Like banking, medicine, and law, the insurance industry tends to be fairly conservative. There’s nothing wrong with that in and of itself, but with more wholesale insurance brokerages and other insurance companies getting into social media, it can sometimes lead to some off-tone messaging. Trying to maintain a formal, all-business tone doesn’t always work well in social media.
We’re not advocating being unprofessional or inappropriate in your social media messaging—but being able to relax and adopt a more casual tone while still maintaining professionalism can do many companies and organizations—including those in the insurance industry—a world of good. Here are a few reasons to consider it.
Because some social media platforms call for it. If you want to be all business, all the time, LinkedIn is probably your best bet. If your company has a Facebook profile, however, this may not be the best strategy. That’s because Facebook is a much more casual platform—people use it to connect with friends and family, and aren’t necessarily thinking “networking” while they’re using it. If your company web page only posts on business-related topics, it may come off as oddly stilted and formal.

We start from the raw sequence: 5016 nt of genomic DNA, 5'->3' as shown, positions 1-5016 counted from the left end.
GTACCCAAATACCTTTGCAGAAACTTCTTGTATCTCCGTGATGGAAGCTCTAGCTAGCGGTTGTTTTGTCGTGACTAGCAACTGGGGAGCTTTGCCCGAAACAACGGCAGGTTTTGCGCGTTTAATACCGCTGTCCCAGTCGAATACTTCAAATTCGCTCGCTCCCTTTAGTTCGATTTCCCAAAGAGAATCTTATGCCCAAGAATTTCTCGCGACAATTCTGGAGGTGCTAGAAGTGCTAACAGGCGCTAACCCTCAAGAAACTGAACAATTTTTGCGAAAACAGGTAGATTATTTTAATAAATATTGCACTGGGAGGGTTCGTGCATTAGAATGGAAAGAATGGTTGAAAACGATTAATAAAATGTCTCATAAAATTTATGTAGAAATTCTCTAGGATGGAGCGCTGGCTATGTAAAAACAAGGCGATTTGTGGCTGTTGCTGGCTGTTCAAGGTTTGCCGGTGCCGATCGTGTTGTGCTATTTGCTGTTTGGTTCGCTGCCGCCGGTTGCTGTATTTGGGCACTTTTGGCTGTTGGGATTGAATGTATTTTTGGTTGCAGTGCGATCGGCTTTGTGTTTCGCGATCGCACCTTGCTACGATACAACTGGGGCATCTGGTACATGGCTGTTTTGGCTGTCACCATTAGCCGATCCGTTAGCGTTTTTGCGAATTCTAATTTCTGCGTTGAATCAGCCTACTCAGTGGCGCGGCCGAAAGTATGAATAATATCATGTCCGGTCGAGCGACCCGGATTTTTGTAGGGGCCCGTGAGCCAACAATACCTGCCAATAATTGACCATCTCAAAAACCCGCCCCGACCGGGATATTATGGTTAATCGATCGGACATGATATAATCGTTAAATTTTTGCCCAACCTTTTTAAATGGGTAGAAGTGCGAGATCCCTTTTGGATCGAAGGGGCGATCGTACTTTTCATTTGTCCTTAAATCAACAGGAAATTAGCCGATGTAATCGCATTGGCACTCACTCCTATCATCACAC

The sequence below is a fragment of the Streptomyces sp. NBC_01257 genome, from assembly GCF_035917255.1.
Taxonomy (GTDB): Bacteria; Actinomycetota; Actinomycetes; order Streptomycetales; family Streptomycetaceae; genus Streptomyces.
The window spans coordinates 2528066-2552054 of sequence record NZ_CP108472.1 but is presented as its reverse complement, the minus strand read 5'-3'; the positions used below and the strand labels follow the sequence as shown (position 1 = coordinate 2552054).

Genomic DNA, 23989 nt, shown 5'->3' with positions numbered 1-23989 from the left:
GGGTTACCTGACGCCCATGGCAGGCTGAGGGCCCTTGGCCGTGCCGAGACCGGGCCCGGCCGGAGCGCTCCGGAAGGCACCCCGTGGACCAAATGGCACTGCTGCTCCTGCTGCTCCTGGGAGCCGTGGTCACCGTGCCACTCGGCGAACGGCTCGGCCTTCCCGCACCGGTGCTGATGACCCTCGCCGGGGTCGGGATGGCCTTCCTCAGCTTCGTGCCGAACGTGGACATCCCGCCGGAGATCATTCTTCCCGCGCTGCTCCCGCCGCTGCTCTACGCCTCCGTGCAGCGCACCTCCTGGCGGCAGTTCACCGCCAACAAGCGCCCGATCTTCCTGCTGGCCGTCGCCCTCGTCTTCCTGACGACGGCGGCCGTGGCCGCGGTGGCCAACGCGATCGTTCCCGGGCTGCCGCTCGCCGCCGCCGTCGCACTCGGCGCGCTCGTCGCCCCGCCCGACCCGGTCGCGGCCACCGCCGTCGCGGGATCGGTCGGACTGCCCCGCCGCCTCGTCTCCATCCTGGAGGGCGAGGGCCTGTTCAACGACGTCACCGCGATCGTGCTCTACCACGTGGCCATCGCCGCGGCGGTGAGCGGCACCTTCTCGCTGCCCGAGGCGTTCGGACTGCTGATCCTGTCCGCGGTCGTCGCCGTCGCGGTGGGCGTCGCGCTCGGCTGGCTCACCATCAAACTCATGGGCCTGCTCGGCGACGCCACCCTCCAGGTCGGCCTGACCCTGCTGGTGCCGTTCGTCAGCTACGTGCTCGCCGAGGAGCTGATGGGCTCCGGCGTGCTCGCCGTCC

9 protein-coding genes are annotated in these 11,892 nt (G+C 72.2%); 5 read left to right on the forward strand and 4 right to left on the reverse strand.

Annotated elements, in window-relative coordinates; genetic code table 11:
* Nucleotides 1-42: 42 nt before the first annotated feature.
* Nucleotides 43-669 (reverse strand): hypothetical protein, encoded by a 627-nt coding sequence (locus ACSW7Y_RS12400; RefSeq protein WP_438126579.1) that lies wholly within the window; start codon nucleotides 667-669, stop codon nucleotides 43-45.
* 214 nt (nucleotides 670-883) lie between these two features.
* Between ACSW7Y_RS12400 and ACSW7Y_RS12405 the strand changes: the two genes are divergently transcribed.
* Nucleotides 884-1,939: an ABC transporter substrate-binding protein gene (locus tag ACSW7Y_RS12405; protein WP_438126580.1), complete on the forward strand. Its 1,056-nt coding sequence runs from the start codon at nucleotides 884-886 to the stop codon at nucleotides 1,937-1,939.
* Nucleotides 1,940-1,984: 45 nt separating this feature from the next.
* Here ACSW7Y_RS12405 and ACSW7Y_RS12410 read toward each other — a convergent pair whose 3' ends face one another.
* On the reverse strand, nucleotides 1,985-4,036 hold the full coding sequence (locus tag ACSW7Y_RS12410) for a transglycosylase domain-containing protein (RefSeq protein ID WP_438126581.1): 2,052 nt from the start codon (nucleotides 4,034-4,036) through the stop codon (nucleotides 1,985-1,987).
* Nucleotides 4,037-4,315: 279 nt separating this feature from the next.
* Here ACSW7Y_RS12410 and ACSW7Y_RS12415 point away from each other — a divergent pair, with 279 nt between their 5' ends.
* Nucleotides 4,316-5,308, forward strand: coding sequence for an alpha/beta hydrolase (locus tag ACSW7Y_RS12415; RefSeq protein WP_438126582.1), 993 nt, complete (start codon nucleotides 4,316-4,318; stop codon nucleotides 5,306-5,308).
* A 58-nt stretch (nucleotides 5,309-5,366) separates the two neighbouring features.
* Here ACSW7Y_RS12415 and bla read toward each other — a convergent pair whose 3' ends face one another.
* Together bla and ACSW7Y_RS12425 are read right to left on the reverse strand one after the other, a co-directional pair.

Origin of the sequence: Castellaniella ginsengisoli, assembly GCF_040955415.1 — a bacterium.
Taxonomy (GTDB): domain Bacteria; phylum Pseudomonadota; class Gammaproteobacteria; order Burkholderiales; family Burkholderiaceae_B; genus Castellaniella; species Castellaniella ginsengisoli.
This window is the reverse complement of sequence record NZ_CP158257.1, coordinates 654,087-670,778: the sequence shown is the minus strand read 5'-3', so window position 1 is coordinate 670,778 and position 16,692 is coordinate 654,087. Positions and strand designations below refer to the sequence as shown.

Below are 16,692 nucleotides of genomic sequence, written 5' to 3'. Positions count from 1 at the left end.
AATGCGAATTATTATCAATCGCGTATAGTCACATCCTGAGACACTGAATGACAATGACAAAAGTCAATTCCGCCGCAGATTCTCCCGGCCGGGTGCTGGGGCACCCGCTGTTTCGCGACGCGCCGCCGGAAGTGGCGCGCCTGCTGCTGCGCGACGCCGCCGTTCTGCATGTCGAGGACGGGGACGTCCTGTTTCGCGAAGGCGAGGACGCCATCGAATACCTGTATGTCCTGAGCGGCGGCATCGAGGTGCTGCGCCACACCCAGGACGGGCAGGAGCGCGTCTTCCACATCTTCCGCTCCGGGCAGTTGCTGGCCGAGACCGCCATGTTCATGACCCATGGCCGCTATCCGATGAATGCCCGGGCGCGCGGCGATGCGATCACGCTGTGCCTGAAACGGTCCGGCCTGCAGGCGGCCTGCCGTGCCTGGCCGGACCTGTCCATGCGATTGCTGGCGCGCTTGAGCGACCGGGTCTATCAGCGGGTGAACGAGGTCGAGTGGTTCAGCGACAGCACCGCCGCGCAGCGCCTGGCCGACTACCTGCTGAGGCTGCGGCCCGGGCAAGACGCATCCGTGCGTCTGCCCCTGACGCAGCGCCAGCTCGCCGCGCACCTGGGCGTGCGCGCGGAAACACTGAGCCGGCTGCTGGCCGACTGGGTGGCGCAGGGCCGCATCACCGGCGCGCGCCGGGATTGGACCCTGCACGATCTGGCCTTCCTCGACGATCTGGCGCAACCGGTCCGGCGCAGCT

Because your business is built on relationships. Wholesale brokerages thrive when they have strong relationships with agents and markets. Attracting new customers may often be a matter of showcasing your expertise in front of the right people, but showcasing your company’s personality can also do a lot to attract new business. Showing that you have non-work interests in common, a fun working environment, and a sense of humor or appealing corporate personality can set you apart from the majority of competitors in this space.
Because it works. Depending on the platform you’re on, fun, relaxed posts—pictures of your employees enjoying themselves at a company picnic, for example, or having fun on the job—are more shareable and clickable than more business-related content.
If your company is using social media, adopting a single corporate tone may not be the best strategy. If you can be casual, relaxed, and tastefully funny on the more informal social media platforms while maintaining a more professional tone on platforms like LinkedIn, you’ll likely be able to develop content that gets more shares, likes, and attention on those platforms. Companies that can adapt their tone to the platform often have an easier time building an audience on social media sites.
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